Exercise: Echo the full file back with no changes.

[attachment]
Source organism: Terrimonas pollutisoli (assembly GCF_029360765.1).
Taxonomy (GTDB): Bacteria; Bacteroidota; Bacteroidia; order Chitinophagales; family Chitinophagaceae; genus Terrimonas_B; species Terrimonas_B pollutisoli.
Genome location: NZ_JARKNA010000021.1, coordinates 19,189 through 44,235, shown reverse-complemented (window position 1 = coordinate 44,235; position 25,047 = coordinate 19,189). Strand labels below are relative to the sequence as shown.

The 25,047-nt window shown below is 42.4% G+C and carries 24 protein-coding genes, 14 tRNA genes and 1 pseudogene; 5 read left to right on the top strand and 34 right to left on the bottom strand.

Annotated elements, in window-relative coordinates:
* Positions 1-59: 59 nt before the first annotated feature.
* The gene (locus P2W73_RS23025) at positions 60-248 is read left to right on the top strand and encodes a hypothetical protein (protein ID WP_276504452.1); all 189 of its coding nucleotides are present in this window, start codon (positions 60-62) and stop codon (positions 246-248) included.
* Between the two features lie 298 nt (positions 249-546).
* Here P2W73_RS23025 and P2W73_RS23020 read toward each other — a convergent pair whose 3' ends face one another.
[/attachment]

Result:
Source organism: Terrimonas pollutisoli (assembly GCF_029360765.1).
Taxonomy (GTDB): Bacteria; Bacteroidota; Bacteroidia; order Chitinophagales; family Chitinophagaceae; genus Terrimonas_B; species Terrimonas_B pollutisoli.
Genome location: NZ_JARKNA010000021.1, coordinates 19,189 through 44,235, shown reverse-complemented (window position 1 = coordinate 44,235; position 25,047 = coordinate 19,189). Strand labels below are relative to the sequence as shown.

The 25,047-nt window shown below is 42.4% G+C and carries 24 protein-coding genes, 14 tRNA genes and 1 pseudogene; 5 read left to right on the top strand and 34 right to left on the bottom strand.

Annotated elements, in window-relative coordinates:
* Positions 1-59: 59 nt before the first annotated feature.
* The gene (locus P2W73_RS23025) at positions 60-248 is read left to right on the top strand and encodes a hypothetical protein (protein ID WP_276504452.1); all 189 of its coding nucleotides are present in this window, start codon (positions 60-62) and stop codon (positions 246-248) included.
* Between the two features lie 298 nt (positions 249-546).
* Here P2W73_RS23025 and P2W73_RS23020 read toward each other — a convergent pair whose 3' ends face one another.